How many of you have felt the need to take a step back from your organization/work? Did you take it? Why or why not? I ask bc I am doing just that. As a small organization MOST everything falls in my lap and it's easy to get overwhelmed. So many of us get burned out by the constant nature of this work bc weforget t
Hi Elizabeth- sounds like you are going through a rough time right now. I, like probably most people in this forum, can relate to burnout in this field.I think it's important to remember that you do the most for animals when you are at your best, so taking time to prioritize work/life balance, really evaluating what is truly urgent versus what can wait until tomorrow, and giving yourself that grace makes you better at what you do.The old adage about putting your own oxygen mask on first before helping others comes to mind. Take time to fill up your own tank so you can come back ready to go to save more lives.And remember, there are things in your control and things outside of your control- see attachment. I try to keep this in mind every day so I can stay focused on the things in my control, because that is where I can use my skills to make a difference.
Hi Elizabeth! It is always okay to hit the pause button!I too lead a smaller shelter in which most roles fall on my shoulders. It has helped me to have a strong board and specifically board president. The ability to rely on them and know they can step into my role when needed has been so helpful.Fight (and I mean fight) for balance. Set good boundaries and don't be afraid to schedule around your capacity for care! When things get overwhelming drill down into one moment or task at a time. Thinking of all we have to do doesn't help anyone...one step at a time until you can recharge and look at the big picture again.Make room for planning for succession. It is comforting to know that realistically you can't make all the changes you want to but can and are making it better for the next person to come along. Preparing for that gives you a different perspective and releases you of the burden of feeling like you have to solve all of the problems. Get lost in the cat room for a couple hours and reconnect to your why! I find this extremely helpful for me. Finally, trust your gut and give yourself permission to pause, it is how we reboot. Hugs from The Humane Society of Hobart! You got this!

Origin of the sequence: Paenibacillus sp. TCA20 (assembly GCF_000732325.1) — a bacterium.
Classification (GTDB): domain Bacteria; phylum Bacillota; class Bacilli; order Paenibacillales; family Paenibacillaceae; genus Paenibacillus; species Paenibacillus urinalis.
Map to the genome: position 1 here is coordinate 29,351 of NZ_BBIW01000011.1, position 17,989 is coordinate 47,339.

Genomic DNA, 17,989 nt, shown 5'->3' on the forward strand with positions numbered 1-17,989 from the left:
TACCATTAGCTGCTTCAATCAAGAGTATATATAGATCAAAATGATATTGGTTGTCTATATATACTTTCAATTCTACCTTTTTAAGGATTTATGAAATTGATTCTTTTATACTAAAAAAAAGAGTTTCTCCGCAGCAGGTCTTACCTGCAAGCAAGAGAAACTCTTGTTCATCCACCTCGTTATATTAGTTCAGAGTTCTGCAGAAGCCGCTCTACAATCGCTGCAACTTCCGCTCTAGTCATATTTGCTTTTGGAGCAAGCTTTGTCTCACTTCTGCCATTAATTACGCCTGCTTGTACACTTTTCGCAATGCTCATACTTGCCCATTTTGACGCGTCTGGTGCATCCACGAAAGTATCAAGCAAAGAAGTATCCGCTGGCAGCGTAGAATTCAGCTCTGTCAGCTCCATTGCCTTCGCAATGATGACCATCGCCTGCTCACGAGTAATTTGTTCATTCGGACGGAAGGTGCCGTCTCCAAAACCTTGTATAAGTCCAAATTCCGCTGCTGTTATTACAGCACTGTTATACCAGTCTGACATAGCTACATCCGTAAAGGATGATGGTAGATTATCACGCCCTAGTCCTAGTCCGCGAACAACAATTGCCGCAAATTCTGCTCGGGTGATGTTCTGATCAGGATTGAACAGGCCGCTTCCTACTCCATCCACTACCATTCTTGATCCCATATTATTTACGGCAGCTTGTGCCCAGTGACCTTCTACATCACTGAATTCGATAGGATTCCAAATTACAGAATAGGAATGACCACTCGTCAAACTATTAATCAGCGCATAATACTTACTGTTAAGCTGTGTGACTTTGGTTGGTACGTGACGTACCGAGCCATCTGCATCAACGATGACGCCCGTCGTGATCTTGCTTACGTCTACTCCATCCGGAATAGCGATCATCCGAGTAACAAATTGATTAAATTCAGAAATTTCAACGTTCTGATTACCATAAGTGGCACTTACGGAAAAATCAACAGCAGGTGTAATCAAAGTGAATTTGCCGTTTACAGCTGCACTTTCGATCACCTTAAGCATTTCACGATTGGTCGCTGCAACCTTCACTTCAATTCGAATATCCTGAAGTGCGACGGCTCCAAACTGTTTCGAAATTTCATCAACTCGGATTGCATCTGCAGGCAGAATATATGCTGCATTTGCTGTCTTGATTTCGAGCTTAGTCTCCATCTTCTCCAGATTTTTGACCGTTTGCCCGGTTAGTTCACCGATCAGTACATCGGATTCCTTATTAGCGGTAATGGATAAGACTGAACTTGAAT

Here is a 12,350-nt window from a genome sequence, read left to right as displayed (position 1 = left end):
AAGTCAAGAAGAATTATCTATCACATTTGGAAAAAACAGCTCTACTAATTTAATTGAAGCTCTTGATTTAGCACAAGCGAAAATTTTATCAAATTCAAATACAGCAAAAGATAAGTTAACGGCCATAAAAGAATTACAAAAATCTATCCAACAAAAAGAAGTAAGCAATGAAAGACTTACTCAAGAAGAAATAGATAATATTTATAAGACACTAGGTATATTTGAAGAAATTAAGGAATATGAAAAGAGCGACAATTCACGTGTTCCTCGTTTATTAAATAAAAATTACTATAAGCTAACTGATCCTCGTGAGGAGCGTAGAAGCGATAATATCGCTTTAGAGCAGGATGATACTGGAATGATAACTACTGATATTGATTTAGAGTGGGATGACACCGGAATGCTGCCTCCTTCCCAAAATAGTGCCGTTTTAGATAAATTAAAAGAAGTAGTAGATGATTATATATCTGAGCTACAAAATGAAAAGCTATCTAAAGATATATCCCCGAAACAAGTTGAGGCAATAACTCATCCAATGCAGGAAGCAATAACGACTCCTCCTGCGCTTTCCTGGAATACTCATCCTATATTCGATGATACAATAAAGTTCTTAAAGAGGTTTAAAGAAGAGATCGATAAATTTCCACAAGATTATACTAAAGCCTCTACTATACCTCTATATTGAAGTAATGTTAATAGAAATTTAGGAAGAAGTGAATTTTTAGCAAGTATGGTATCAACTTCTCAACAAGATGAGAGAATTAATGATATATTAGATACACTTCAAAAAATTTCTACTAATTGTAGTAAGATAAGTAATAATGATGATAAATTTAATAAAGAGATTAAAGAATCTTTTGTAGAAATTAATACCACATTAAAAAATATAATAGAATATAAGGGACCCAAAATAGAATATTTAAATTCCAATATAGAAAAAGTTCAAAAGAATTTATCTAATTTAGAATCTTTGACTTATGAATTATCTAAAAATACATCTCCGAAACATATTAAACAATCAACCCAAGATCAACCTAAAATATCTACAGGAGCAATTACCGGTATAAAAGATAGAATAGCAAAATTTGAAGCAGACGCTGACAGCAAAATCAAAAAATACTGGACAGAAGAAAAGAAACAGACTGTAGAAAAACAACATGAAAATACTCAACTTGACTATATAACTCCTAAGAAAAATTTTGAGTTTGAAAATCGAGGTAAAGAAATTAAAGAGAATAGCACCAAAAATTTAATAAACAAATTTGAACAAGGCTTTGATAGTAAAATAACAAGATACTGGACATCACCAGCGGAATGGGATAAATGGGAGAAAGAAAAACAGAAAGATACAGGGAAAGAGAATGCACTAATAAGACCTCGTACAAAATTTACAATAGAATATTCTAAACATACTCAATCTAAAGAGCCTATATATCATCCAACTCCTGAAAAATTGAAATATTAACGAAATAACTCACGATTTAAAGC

Hi Elizabeth. You are definitely not alone. I have been working through degrees of burnout for a few years now. The degree waxes and wanes and it took a while to admit that is where I am at. Finding a healthy outlet was crucial in helping, but if I'm honest it most certainly wasn't a cure. I'm finding that I am needing to set better boundaries and learn to walk away from the day knowing another minute, hour or hours will not be the solution. My next consideration is therapy as I'm leaning more and more towards leaving the field. We are a small facility, city-funded (translate underfunded, understaffed) and it does not appear the resources will improve, but the community is growing and so is the need for more services. Maybe not the most helpful answer, but know many of us are going through this with you.
6150 Stoneridge Mall Road, Suite 125Pleasanton, CA 94588
Phone: (925) 310-5450Email: email@example.com
Take a look at the Maddie's ShopAll kinds of goodies for you and your pet.